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Sucrose is a non-reducing sugar. Therefore, it has a glucoside linkage between C1 of α-glucose and C2 of β-fructose.
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Sucrose is dextrorotatory but after hydrolysis gives dextrorotatory glucose and laevorotatory fructose. Since the laevorotation of fructose (- 92.4°) is more than the dextrorotation of glucose (+ 52.5°), the mixture is laevorotatory. Thus hydrolysis of sucrose brings about a change in the sign of rotation, from Dextro (+) to leave (-) and the product is named as invert sugar.

II. Maltose: Another disaccharide, maltose is composed of two α-D-glucose units in which C4 of one glucose (I) is linked to C4 of another glucose unit (II). Hie free aldehyde group can be produced at C1 of second glucose in solution and it shows reducing properties, so it is a reducing sugar.
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II. Lactose: It is more commonly known as milk sugar since this disaccharide is found in milk. It is composed of (β-D-galactose and β-D- glucose. The linkage is between C4 of galactose and C4 of glucose. Hence it is also a reducing sugar.
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Polysaccharides: Polysaccharides contain a large number of monosaccharide units joined together by glycosidic linkages.
I. Starch: Starch is the main storage polysaccharide of plants. It is a polymer of a-glucose and consists of two components 15-20% of water-soluble Amylose and Amylopectin which is water-insoluble and constitutes about 80-85% of starch. Their structures have been given below:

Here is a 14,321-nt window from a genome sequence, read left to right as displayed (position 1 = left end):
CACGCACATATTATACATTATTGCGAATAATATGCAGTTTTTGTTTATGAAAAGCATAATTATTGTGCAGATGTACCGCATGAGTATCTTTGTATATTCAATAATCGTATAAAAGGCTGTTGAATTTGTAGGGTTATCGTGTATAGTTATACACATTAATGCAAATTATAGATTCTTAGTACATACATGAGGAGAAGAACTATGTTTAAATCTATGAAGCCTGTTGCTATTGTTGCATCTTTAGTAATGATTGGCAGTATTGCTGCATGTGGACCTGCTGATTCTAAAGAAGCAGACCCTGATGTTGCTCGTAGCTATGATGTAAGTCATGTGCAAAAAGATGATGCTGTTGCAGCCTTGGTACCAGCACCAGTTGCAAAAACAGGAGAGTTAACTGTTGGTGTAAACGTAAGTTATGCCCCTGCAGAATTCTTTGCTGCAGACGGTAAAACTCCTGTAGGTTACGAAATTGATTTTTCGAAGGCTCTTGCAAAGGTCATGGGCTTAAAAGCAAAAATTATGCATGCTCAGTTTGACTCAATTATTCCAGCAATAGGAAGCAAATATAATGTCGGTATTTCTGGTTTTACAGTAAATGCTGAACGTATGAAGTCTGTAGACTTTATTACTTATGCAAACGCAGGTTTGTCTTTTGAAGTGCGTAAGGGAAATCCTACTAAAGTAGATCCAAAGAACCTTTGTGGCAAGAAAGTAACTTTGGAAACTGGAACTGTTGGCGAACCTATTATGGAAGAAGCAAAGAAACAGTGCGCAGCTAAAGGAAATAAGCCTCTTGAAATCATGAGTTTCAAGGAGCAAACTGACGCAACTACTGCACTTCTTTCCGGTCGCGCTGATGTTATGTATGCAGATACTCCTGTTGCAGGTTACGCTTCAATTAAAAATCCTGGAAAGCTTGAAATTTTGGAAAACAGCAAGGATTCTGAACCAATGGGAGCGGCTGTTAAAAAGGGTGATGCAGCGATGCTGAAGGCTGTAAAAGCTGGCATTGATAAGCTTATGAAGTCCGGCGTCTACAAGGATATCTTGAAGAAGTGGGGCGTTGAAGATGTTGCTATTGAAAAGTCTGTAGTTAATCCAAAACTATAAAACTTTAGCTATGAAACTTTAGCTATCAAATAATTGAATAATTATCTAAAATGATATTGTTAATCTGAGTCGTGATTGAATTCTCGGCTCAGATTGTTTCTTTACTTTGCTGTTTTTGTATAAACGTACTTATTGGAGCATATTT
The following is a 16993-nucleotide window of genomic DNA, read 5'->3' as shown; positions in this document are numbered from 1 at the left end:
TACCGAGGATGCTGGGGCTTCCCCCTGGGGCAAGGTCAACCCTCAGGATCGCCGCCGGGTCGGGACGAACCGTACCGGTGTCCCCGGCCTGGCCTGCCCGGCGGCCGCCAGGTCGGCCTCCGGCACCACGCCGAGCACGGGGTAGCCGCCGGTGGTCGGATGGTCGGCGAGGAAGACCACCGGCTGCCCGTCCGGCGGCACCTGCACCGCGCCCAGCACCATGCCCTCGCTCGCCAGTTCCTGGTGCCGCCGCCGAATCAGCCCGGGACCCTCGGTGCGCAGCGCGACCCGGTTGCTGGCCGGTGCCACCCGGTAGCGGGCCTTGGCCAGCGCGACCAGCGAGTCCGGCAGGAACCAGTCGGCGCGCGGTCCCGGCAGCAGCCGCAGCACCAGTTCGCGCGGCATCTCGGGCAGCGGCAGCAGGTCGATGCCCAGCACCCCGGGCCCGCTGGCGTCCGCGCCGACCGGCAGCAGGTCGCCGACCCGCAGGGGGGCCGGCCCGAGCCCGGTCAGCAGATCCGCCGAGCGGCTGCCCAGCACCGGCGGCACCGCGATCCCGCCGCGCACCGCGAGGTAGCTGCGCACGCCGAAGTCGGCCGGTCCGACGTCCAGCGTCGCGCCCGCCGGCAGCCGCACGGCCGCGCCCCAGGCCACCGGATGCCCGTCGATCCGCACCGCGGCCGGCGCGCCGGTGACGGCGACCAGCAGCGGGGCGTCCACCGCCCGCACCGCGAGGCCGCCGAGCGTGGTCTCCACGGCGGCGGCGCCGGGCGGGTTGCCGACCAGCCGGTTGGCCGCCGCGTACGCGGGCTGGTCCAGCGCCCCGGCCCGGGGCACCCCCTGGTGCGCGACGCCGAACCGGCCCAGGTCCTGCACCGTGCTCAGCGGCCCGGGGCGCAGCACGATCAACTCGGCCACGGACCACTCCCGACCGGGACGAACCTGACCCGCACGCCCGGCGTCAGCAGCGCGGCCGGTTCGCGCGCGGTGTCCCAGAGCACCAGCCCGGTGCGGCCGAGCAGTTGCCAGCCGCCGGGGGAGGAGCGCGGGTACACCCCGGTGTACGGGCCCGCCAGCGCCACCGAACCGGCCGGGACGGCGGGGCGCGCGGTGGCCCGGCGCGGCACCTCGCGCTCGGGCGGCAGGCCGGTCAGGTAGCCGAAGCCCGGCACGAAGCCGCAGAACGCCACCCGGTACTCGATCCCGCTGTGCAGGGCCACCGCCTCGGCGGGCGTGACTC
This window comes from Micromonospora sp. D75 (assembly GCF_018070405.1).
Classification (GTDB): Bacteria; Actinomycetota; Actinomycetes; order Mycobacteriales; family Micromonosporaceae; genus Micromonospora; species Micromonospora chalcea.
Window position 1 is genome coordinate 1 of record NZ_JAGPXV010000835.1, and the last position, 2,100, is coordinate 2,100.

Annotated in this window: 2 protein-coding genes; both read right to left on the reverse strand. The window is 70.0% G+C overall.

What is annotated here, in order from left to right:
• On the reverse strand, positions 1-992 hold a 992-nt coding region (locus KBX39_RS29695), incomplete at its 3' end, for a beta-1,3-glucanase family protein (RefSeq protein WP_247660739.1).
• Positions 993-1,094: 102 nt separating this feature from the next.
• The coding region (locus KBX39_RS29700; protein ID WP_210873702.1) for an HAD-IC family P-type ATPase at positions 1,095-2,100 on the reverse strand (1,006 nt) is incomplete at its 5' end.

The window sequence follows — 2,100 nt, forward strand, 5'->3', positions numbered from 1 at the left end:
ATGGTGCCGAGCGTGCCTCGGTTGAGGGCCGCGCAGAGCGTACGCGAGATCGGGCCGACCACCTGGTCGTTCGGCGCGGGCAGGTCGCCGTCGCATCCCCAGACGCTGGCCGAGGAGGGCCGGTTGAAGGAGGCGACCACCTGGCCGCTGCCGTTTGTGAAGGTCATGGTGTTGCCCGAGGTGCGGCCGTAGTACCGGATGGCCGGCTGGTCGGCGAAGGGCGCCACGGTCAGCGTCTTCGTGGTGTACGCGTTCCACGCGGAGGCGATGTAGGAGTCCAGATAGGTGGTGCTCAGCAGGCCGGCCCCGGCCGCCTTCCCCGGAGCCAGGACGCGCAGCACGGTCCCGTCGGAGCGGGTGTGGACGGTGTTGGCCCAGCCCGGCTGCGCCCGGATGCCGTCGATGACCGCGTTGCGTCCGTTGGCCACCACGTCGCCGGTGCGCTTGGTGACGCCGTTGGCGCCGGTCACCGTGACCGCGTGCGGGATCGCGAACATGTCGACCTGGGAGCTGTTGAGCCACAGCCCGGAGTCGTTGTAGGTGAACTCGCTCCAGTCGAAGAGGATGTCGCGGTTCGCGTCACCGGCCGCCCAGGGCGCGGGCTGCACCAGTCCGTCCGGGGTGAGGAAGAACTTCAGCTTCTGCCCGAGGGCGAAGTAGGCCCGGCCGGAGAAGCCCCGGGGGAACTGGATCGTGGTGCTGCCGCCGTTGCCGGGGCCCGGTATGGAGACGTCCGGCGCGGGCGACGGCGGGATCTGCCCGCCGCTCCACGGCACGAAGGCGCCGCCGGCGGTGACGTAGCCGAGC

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II. Cellulose: Cellulose occurs exclusively in plants. It is a predominant constituent of the cell walls of plant cells. Cellulose is a straight-chain polysaccharide composed of only β-D-glucose units which are joined by the glycosidic linkage between C1 of one glucose unit and C4 of the next glucose unit.
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III. Glycogen: The carbohydrates are stored in the animal body as glycogen. It is also known as animal starch because its structure is similar to amylopectin and is more highly branched.

→ Proteins: Proteins are the most abundant biomolecules of the living system. Chief sources of proteins are milk, cheese, pulses, peanuts, fish and meat etc. They are required for the growth and maintenance of the body. All proteins are polymers of a-amino acids.

→ Amino acids: Amino acids contain an amino (- NH2) and carboxyl (- COOH) functional groups.
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→ Classification of Amino acids: Amino acids are classified as acidic, basic or neutral depending upon the relative number of amino and carboxyl groups in their molecule. An equal number of amino and carboxyl groups makes it neutral; more amino than carboxyl groups makes it basic and more carboxyl groups as compared to amino groups makes it acidic.

The amino acids, which can be synthesized in the body, are known as non-essential amino acids. On the other hand, which cannot be synthesized in the boxy and must be obtained through diet, are known as essential amino acids (marked with an asterisk in Table below).

Amino acids are usually colourless, crystalline solids. These are water-soluble, high melting solids and behave like salts rather than simple amines or carboxylic acids. This behaviour is due to the presence of both an acidic (carboxyl group) and a basic (amino group) group in the same molecule. In an aqueous solution, the carboxyl group can lose a proton and the amino group can accept a proton, giving rise to a dipolar ion known as a zwitterion. This is neutral but contains both positive and negative charges.
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In zwitterionic form, amino acids show amphoteric behaviour as they react both with acids and bases.